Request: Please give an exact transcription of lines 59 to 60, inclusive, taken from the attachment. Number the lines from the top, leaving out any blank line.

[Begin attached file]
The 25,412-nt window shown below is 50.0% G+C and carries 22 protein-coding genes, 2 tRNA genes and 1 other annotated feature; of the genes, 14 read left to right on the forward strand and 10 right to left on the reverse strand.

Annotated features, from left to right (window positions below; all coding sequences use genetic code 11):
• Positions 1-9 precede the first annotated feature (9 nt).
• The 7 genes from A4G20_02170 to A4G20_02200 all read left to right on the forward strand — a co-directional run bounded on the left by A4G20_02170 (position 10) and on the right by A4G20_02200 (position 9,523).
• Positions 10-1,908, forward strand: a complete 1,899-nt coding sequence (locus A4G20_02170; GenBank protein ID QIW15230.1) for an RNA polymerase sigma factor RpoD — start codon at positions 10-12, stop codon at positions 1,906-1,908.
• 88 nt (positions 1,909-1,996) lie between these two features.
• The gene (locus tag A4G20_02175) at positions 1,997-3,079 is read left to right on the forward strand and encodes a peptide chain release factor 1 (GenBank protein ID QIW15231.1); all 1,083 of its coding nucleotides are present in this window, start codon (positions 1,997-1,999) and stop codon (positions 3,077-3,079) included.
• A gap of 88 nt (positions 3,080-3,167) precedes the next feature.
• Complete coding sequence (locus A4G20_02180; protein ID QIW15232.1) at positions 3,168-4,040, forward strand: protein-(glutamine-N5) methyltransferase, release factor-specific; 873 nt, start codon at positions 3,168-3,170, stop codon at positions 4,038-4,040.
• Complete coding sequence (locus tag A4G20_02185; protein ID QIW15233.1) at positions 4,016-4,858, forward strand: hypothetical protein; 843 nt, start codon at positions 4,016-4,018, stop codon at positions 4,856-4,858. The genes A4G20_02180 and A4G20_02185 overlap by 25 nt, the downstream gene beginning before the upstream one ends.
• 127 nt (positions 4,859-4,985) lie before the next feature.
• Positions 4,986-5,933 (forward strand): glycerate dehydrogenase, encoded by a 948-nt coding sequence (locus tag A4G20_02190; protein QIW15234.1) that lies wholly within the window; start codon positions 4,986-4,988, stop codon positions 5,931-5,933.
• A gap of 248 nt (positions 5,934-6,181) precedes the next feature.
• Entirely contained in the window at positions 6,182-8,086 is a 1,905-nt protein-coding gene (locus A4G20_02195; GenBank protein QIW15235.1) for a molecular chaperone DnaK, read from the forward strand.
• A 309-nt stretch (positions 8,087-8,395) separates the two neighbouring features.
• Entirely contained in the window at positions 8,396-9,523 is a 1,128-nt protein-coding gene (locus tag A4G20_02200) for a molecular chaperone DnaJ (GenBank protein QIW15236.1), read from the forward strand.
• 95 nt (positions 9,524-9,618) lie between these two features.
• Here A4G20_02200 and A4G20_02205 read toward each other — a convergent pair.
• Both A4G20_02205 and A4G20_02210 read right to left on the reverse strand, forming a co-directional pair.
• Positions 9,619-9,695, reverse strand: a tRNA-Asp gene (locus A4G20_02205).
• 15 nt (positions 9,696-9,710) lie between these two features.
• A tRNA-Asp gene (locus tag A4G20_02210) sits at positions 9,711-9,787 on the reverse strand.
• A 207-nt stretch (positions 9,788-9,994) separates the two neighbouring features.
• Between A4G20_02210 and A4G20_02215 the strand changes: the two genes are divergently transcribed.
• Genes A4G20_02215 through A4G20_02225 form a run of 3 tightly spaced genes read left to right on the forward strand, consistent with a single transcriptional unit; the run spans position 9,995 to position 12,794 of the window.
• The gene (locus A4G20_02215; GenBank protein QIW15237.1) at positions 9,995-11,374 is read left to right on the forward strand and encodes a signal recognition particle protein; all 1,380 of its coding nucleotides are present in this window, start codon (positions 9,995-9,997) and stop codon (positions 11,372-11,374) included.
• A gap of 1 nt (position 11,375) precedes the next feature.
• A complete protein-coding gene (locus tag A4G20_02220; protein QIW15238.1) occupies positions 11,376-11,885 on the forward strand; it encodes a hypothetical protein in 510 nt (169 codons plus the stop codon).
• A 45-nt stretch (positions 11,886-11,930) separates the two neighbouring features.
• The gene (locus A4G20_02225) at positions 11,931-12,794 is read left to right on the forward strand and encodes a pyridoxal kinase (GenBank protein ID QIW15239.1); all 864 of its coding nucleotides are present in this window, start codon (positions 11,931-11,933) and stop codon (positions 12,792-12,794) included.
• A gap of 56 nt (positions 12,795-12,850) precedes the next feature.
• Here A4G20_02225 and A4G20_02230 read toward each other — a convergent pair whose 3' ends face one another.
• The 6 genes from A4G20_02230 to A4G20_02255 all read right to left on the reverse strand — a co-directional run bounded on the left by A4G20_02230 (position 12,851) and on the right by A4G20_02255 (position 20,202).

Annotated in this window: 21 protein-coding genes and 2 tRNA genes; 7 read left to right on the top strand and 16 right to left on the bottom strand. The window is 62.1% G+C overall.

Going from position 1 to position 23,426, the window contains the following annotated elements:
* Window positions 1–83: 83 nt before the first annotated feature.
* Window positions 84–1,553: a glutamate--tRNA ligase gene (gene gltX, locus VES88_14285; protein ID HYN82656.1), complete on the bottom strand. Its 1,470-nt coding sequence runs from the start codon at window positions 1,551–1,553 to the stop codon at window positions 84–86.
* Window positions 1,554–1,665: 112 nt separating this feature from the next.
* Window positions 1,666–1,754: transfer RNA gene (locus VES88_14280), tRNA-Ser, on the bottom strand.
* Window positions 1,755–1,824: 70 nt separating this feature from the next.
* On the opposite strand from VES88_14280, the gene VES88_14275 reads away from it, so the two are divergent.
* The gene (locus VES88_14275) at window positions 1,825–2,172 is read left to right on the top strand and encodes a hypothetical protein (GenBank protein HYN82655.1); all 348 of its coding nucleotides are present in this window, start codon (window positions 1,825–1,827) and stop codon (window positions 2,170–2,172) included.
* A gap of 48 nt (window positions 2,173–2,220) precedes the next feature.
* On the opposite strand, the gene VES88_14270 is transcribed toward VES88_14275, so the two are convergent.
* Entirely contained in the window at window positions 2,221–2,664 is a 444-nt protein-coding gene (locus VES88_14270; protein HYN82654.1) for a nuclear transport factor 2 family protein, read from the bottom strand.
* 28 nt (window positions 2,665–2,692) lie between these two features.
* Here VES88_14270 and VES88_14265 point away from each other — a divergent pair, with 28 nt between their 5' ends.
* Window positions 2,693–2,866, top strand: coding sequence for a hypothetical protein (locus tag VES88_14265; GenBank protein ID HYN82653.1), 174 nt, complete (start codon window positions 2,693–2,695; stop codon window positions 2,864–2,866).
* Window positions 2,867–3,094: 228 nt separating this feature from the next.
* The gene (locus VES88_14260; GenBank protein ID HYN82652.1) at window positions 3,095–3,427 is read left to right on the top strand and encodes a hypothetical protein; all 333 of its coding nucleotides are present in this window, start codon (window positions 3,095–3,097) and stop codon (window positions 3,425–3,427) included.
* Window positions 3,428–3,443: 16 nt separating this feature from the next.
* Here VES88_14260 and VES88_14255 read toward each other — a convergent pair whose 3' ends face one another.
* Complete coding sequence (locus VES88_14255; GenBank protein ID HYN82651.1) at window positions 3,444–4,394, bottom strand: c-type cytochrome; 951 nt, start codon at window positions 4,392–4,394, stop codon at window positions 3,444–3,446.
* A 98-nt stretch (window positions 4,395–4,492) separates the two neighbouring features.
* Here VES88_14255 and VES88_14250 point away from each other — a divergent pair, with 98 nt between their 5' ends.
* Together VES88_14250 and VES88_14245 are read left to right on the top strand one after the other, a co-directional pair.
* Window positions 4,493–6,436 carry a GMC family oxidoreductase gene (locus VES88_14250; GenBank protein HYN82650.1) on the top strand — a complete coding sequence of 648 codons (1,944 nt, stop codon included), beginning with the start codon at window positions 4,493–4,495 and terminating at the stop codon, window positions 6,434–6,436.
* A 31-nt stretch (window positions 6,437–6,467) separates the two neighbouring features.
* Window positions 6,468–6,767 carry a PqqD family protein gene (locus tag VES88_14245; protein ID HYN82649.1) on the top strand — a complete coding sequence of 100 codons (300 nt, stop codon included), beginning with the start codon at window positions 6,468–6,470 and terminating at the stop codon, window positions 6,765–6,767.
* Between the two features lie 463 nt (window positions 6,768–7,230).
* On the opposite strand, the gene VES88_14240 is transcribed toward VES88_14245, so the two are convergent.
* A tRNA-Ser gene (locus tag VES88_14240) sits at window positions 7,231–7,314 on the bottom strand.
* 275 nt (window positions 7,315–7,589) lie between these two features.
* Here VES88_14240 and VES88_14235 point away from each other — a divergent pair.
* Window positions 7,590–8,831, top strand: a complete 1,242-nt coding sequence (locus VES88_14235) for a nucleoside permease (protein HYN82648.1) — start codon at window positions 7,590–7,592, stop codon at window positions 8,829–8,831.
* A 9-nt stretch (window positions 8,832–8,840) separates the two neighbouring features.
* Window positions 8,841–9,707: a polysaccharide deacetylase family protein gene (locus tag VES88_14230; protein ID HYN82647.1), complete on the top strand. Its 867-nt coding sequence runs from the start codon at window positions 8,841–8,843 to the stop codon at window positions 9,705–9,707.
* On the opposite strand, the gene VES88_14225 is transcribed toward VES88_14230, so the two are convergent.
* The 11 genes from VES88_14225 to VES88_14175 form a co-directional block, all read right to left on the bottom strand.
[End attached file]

* Window positions 6,468–6,767 carry a PqqD family protein gene (locus tag VES88_14245; protein ID HYN82649.1) on the top strand — a complete coding sequence of 100 codons (300 nt, stop codon included), beginning with the start codon at window positions 6,468–6,470 and terminating at the stop codon, window positions 6,765–6,767.
* Between the two features lie 463 nt (window positions 6,768–7,230).